I have always been taught and told that wetness as a factor makes a site a land class 3. However, I cannot find that written in any manual. Is this correct?
No. Wetness keeps the land out of Class I. Installing drainage systems on wet Class V land is typically not economical and is not recommended for the FFA Land CDE. Under Other Factors on page 8 of the Land Judging Manual Oklahoma under Wetness it mentions a category of “moderately-wet” as if it was a Wetness Class. Coaches and the high school kids likely do not have any idea what that is or how to determine moderately-wet from any other. For simplicity sake, if you see the site (or field) conditions having  Wetness, you can proceed using practice 18 under treatments unless it is a Deep soil as determined in Part 1. For Deep soils that have Wetness the condition sheet will have to provide an alternate Surface Runoff term. It is probably self evident that a soil with Wetness might have Very Slow Surface Runoff but this may not be the case! All slopes classes are allowed in Table 5. Therefore, Deep soils with Wetness will have to have a Surface Runoff given to modify the Wetness as follows:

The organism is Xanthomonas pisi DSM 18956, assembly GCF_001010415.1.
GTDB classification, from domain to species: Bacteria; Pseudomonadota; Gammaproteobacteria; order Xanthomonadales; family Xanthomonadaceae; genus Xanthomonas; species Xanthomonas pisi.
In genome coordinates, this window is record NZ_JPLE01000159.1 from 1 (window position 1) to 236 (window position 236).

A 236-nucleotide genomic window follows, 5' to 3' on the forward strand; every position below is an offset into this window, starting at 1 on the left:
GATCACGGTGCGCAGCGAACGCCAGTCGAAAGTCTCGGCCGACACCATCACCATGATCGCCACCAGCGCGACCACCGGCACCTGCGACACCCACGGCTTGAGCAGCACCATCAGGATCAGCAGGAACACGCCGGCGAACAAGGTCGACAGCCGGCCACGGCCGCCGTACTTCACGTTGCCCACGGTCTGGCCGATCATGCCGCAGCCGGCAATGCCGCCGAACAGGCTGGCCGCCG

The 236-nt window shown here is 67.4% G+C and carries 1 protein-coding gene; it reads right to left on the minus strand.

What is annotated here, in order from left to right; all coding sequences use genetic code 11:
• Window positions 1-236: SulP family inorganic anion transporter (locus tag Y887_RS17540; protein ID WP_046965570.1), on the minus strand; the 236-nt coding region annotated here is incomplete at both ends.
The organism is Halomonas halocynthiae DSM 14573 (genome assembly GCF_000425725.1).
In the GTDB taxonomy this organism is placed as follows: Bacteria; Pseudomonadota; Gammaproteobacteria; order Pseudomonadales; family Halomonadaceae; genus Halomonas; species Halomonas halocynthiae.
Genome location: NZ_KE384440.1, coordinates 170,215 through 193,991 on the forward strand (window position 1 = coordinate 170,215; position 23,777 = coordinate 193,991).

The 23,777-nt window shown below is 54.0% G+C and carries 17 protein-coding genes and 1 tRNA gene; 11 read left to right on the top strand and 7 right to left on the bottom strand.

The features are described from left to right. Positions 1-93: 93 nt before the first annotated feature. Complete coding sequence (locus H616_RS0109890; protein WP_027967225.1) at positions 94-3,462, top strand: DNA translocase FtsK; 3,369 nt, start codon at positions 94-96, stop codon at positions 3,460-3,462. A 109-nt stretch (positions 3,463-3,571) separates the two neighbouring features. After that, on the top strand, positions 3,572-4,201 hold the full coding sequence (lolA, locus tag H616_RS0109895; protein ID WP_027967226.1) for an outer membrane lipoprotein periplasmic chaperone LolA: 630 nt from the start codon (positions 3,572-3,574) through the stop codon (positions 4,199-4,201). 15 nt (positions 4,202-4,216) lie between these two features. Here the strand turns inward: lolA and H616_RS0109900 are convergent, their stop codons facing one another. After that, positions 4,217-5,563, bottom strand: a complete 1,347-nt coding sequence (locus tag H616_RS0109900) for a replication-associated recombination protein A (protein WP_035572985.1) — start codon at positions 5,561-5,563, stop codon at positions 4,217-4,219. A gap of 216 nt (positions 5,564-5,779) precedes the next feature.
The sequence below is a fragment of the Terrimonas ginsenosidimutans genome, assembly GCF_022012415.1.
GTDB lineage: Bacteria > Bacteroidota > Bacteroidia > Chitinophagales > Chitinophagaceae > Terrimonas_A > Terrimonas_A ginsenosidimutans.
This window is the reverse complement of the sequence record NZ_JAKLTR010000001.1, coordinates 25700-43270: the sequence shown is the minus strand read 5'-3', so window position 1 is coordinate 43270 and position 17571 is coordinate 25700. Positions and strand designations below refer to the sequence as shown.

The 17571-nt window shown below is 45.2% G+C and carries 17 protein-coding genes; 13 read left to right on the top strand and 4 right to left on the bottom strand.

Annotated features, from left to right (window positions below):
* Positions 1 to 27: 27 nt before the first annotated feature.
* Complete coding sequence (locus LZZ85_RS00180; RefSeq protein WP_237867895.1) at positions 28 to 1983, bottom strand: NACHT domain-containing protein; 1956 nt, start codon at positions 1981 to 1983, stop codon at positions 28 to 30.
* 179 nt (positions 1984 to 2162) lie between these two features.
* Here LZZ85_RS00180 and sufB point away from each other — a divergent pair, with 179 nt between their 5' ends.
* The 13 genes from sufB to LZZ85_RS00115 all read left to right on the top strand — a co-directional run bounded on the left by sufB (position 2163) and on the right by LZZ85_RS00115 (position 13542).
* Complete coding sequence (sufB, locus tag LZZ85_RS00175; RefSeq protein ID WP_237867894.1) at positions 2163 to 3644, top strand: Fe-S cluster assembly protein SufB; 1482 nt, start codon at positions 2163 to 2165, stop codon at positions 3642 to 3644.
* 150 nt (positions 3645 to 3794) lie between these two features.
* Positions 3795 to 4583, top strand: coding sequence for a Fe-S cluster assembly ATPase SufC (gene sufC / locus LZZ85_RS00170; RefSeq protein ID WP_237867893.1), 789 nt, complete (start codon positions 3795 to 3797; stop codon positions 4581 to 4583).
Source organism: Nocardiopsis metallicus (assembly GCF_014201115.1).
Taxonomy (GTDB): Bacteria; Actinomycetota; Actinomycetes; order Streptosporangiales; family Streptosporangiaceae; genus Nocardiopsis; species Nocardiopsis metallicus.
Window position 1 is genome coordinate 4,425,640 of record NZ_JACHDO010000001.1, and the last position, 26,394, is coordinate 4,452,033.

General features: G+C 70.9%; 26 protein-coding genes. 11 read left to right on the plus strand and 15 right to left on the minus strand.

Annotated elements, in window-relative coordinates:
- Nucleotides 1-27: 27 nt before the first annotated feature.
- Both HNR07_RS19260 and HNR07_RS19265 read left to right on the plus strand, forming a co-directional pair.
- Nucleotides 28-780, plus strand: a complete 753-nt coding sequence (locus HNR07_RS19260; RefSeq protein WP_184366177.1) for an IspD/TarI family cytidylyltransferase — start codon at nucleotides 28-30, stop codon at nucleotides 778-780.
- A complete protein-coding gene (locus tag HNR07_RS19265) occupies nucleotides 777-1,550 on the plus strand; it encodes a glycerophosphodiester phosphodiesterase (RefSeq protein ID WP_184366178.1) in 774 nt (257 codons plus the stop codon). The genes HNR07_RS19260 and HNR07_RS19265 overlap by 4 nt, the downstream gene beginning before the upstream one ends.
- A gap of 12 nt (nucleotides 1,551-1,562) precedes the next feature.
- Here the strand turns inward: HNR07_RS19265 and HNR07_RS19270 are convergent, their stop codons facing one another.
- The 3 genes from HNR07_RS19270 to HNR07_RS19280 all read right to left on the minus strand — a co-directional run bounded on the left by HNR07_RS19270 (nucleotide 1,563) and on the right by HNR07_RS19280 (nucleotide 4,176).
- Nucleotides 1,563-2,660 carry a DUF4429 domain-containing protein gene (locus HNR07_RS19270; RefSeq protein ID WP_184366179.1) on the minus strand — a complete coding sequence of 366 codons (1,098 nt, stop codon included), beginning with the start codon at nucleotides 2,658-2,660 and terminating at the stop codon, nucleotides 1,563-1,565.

Wetness: Mod. Wet
Wetness: Wet
Wetness: Flooding

The wording in the Land Judging Manual Oklahoma is contradictory, but this is perhaps the best way to handle this. This does not get the student out of the box of having contradictory and conflicting Surface Runnoff terms used in Part 1 and Part II. To further reduce confusion the official might consider adding to the condition sheet the desired response for Surface Runoff in Part I. For more information not specific to the FFA Land CDE, but for edification 🙂 Wetness is actually a term used in describing Drainage Class, and the Classes —or categories– of Drainage Class are used in arable and non-arable soils. I have a thumbnail description of the Soil Drainage Categories at http://bionicprofessor.com/soil-drainage-classes/ From the National Soil Survey Handbook